Intricate Typewriter Portraits Encapsulate The Energy Of Famous Writers

In the day preceding tablet PCs and smartphones, we relied on typewriters to render documents readable and formal. Known for their unforgiving nature and uncanny ability to run out of ink at the worst times, it’s a bit odd that typewriters have become an object of romantic nostalgia as of late. Channeling that sentiment—as well as showcasing the typewriter’s versatility and usefulness—artist Alvaro Franca fashions intricate likenesses of famous writers using nothing but a typewriter. These portraits comprise part of an ongoing project, and Franca has plans on putting out at least five more to complete the series.

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10 Science Myths That Won’t Die

Myth: McDonald’s hamburgers don’t rot.

Science Myths Hamburger

Source: KSL

This “fact” has been making the internet rounds for a while now, but as with most things internet, you’re not getting the big picture. As the story goes, fast food is laden with so many preservatives and chemicals that it doesn’t physically decompose, and therefore can’t (in good conscience) be considered food. Have you seen pictures of years-old McDonald’s food still intact? Yes. Are those pictures real? Probably. Well then, what gives?

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Google Earth Images From The Past And Present Paint A Grim Future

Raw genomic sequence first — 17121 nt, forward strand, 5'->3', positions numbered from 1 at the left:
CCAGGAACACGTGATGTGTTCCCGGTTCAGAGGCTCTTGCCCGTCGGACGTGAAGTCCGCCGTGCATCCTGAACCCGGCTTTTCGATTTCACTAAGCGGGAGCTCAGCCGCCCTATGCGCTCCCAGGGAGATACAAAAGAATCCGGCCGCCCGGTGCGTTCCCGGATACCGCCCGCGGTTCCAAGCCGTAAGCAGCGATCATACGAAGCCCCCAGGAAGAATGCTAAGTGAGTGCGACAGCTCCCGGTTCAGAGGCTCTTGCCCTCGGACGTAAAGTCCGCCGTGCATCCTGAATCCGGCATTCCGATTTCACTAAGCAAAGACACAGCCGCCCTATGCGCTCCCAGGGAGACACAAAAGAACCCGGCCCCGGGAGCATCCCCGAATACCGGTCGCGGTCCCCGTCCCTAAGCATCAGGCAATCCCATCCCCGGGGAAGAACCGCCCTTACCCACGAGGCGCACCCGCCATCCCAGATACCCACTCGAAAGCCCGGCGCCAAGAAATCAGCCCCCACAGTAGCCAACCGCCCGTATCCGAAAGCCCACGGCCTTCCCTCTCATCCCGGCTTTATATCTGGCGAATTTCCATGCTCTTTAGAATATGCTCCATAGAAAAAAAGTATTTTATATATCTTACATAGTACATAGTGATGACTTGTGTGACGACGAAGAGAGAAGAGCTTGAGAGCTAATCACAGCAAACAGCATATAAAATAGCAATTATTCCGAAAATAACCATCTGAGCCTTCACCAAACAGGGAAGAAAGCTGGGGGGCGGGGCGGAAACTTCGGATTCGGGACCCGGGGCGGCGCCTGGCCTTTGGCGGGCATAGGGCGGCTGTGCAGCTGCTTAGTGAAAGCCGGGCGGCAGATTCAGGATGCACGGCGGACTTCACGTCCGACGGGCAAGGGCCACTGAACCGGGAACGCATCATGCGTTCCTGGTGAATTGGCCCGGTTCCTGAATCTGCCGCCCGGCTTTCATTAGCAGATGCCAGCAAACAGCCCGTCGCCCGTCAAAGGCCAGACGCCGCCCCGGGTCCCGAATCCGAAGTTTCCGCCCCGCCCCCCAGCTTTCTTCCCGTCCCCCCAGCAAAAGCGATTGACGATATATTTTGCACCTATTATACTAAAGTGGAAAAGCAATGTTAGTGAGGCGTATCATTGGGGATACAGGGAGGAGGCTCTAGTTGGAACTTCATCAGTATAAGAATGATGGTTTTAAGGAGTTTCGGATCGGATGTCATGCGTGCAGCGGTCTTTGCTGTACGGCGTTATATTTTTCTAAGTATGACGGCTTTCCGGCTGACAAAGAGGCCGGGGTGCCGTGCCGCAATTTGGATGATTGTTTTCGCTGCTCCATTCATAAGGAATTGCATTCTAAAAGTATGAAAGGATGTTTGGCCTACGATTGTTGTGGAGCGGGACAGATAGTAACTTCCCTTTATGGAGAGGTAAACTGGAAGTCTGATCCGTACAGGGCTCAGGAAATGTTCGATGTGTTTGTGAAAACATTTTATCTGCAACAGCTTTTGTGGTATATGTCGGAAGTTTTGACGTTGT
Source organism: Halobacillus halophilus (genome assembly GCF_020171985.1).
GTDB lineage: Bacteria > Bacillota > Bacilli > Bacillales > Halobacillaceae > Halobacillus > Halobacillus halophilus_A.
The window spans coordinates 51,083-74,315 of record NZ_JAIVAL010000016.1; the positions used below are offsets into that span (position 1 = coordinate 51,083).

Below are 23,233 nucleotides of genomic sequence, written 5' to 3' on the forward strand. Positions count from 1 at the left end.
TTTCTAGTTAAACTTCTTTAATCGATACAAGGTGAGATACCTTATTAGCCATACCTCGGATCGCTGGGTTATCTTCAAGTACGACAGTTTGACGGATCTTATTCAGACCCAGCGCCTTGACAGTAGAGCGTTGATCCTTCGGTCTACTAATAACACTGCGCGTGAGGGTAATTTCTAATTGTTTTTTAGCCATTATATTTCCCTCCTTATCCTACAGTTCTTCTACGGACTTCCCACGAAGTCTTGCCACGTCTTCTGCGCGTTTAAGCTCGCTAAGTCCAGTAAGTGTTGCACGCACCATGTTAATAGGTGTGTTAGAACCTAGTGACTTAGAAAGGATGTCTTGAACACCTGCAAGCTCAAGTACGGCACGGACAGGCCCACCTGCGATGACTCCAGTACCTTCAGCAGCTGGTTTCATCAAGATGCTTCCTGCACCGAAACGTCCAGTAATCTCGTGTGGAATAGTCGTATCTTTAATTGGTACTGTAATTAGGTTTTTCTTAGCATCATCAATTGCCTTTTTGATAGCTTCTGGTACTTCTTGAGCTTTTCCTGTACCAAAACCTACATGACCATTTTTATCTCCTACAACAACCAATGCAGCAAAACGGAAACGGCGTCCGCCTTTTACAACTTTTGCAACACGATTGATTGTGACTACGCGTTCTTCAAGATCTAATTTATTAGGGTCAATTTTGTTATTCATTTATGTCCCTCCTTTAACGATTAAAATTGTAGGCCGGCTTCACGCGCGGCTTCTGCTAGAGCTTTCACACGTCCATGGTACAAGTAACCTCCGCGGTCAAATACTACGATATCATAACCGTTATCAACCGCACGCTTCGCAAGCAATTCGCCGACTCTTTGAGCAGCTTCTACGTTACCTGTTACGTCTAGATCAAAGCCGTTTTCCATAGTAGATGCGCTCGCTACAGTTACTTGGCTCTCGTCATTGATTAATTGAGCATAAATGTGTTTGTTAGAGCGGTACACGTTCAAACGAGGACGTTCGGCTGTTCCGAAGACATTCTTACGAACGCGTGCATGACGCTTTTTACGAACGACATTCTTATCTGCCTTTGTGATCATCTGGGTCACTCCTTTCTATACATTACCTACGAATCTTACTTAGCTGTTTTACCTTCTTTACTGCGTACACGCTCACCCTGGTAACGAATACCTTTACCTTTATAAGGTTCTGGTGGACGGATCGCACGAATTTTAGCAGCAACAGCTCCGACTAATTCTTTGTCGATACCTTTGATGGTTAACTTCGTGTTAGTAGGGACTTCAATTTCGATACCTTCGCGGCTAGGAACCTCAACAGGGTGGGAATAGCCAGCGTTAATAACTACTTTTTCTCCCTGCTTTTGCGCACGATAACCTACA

google earth

Source: Slate

Aerial photography has the ability to turn slums, ransacked rainforests, and even pit mines into something beautiful. From a distance, all we can see are geometric patterns or deep color contrasts between land and sea, and the simplicity in these images is breathtaking. We can’t help but find them fascinating, and if you spend any significant amount of time on the internet, you’ve undoubtedly fallen under their spell.

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google earth manila philippines

Fishing slums in Manila, Philippines. Source: Slate

google earth los angeles

Intersecting freeways in Los Angeles, California. Source: Slate

google earth antarctica

Ice floe, Antarctica. Source: Slate

Deforestation of rainforest_ Bolivia_km30

Deforestation in Bolivia. Source: Slate

google earth mexico city

Neza Chalco Itza Barrio, Mexico City (the worlds biggest slum). Source: Slate

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The Most Stunning Footage Of Stormscapes You’ll Ever See

Looking to see some of the most stellar sites that the United States has to offer? You might consider skipping New York and Los Angeles and instead head out West. Rolling plains, open pasture and narrow roads allow for these stunning weather events to really take center stage.

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